US shooter posed in G-string with gun: Official
The suspect in the mass shooting in Arizona posed for photos with a gun, dressed only in a bright red G-string, and had the film developed on the eve of the rampage that killed six people and gravely injured Democratic Rep. Gabrielle Giffords, authorities said.world Updated: Jan 15, 2011 12:03 IST
The suspect in the mass shooting in Arizona posed for photos with a gun, dressed only in a bright red G-string, and had the film developed on the eve of the rampage that killed six people and gravely injured Democratic Rep. Gabrielle Giffords, authorities said.
The most detailed timeline of Jared Loughner's busy 11 hours before the shooting was released Friday by the Pima County Sheriff's Office. It begins with Loughner dropping off the 35mm film at a pharmacy at 11:35 pm Jan 7, the night before the shooting. He checks into a motel about an hour later and at 2:19 am Jan 8 he picked up his developed photos.
A law enforcement official who spoke on condition of anonymity because he was not authorized to do so confirmed the details of the photos, including that Loughner posed with a Glock semiautomatic pistol, the same one authorities said was used in the shooting. Loughner posted "Goodbye friends" on his MySpace page at 4:12 a.m., then bought bullets and a backpack-style diaper bag at Walmart at 7:27 am, according to authorities. Three minutes later, he was pulled over by an Arizona Game and Fish Department officer, but he was let go. He wasn't acting suspicious and there was no reason to search the vehicle, the agency has said.
Loughner returned home about two hours later and was confronted by his dad when he removed a black bag from the family car. His father chased after Loughner, but he disappeared into the desert. At 9:41 a.m., a cab driver picked him up from a convenience store and drove him to the supermarket where Giffords was holding her "Congress on Your Corner" event. The cabbie and Loughner went into the supermarket to get change for the fare, authorities said. At 10:10 a.m., he opened fire, authorities said. Also Friday, the federal judge killed in the rampage was remembered in a funeral.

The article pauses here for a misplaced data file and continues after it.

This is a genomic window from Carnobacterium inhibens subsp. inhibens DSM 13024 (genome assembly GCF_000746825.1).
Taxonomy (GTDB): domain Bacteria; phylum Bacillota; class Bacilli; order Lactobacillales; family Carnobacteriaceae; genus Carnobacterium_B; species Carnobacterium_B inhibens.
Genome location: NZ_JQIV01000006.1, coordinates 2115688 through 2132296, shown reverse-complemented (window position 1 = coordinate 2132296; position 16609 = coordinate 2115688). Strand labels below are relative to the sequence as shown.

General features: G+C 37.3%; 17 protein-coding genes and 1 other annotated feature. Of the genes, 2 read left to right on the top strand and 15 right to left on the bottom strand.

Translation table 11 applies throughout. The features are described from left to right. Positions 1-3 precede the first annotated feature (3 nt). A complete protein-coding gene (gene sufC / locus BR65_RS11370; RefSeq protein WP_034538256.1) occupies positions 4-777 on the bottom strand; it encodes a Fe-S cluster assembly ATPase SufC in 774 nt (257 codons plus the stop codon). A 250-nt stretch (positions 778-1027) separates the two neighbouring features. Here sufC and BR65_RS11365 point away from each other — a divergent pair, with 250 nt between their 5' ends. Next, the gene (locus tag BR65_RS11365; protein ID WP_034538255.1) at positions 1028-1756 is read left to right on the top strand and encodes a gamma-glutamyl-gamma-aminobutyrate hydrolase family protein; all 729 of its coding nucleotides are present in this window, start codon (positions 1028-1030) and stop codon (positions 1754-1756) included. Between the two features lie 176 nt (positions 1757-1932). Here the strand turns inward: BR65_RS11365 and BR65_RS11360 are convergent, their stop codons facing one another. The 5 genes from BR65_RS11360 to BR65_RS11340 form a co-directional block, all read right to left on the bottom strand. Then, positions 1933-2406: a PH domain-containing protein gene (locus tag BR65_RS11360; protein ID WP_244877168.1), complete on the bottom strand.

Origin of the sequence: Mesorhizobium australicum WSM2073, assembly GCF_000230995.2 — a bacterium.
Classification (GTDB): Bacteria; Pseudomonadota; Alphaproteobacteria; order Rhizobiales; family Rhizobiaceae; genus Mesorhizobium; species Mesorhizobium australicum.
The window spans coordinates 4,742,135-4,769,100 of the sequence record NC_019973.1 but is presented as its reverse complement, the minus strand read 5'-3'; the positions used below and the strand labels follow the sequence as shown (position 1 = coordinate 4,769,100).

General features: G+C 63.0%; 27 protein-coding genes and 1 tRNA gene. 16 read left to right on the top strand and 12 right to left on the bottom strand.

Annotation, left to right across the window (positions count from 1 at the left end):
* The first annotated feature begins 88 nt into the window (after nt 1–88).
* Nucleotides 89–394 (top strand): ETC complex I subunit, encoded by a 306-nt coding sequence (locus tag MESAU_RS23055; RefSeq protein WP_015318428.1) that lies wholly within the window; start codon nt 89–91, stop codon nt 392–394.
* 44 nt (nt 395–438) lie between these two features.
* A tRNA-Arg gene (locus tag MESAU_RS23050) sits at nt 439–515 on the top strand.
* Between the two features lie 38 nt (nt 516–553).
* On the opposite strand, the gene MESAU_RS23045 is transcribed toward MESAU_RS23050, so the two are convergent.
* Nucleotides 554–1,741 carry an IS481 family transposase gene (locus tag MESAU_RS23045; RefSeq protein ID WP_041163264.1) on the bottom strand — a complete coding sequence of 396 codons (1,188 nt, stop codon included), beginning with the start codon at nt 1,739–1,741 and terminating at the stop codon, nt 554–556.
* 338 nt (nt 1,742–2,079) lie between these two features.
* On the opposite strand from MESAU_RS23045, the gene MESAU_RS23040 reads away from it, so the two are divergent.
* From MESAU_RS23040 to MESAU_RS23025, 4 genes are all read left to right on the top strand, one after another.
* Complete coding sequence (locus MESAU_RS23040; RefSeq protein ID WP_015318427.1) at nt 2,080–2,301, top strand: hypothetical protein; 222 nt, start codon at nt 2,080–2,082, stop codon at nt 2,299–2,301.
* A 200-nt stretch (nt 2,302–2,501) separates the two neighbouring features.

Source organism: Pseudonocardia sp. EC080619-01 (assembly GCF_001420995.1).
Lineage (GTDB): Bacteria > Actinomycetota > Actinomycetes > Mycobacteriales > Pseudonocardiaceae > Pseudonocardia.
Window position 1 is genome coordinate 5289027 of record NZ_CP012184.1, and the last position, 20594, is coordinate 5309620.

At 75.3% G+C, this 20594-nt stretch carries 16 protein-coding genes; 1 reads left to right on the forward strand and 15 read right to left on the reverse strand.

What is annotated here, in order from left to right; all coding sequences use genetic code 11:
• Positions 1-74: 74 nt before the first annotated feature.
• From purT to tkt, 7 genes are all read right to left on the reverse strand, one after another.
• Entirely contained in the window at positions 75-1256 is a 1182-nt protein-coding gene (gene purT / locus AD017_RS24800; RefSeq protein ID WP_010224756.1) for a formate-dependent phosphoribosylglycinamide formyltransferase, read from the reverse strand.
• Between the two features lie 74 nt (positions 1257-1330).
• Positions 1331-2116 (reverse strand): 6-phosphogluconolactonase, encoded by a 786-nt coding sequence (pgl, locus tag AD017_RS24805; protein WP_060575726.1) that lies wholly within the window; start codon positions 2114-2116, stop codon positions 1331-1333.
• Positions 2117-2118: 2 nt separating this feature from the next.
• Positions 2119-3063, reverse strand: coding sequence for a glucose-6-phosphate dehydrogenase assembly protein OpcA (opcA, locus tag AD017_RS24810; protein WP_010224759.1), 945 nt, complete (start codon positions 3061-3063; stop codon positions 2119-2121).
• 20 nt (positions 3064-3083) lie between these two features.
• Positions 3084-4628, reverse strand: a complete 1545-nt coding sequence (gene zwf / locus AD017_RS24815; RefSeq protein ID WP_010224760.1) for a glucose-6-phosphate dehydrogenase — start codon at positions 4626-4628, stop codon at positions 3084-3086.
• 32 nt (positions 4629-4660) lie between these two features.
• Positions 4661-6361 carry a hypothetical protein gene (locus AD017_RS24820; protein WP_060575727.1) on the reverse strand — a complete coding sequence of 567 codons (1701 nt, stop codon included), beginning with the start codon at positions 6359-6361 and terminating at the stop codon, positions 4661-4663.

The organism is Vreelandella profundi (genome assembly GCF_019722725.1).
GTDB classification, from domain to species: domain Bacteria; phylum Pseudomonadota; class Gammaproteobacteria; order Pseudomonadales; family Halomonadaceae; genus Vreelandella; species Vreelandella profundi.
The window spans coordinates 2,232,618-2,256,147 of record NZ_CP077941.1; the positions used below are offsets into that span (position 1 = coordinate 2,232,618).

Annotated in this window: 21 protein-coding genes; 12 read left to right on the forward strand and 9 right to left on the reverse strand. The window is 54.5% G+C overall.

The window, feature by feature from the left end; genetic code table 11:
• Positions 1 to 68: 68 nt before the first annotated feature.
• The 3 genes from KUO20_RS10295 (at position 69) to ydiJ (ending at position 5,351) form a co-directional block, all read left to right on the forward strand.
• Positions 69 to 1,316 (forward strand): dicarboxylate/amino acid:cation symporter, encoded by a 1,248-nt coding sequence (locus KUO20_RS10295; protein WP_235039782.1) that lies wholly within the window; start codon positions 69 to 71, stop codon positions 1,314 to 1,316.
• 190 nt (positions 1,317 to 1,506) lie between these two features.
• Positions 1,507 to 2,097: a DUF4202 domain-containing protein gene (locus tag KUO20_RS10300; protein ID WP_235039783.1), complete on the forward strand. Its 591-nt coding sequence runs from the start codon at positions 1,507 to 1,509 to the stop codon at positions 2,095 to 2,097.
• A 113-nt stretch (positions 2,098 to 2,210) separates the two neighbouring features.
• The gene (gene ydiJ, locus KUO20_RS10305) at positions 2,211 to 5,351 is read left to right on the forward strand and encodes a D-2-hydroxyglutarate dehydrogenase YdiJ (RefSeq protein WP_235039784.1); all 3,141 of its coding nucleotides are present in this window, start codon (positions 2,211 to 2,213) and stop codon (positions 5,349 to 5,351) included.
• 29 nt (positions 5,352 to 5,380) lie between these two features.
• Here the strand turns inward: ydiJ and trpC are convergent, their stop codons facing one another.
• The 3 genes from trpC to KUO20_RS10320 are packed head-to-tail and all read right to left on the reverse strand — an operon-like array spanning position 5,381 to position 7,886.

US District Judge John Roll had stopped by a supermarket meet-and-greet for Giffords last Saturday when he was killed, along with five others. Giffords, recovering from a gunshot wound to the head, was still in critical condition.
Authorities say the shooter, 22-year-old Jared Loughner, was targeting the lawmaker, who was wounded along with 12 others. Roll's funeral came a day after the youngest victim, Christina Taylor Green, was laid to rest and amid tight security. Four big coach buses brought dozens of judges who knew Roll over the years. During the funeral, Roll's older brother, Ed, recalled how the family had moved to Arizona from Pittsburgh because their mother was in poor health. She
eventually died when Roll was 15, said Carol Bahill, 61, who attended the ceremony.
Ed Roll told mourners Roll changed his middle name from Paul to his Irish mother's maiden name, McCarthy, "to keep that part of the family alive," Bahill recalled.
Roll's three sons were among the pallbearers, and family members and two federal judges gave readings, according to a program for the funeral. Dignitaries including Arizona Gov. Jan Brewer as well as Arizona Sens. John McCain and Jon Kyl attended.
Former Vice President Dan Quayle was to bring a handwritten message from former President George H.W. Bush, who appointed Roll to the bench in 1991, said Adam Goldberg, a spokesman for the fire department and the event.
Most Americans had never heard of Green before the tragedy Saturday, but Roll, 63, had attracted death threats and became a lightning rod in the state's immigration debate after his ruling in a controversial border-crossing case two years ago. Two years ago, Roll presided over the case of 16 illegal immigrants who had sued border rancher Roger Barnett, saying he threatened them at gunpoint, kicked them and harassed them with dogs. Barnett argued that the plaintiffs couldn't sue him because they were in the US illegally, but Roll upheld the civil rights claim and allowed a jury to hear the case. The panel eventually awarded the illegal immigrants just $73,000 - much less than the millions sought - but the case was a flash point in a state that struggles to curb crossings at its border. Roll received death threats and was under around-the-clock protection while hearing the case.
Roll also had taken a leading position in pressing for more courts and judges to deal with the dramatic increase in federal cases caused by illegal immigration.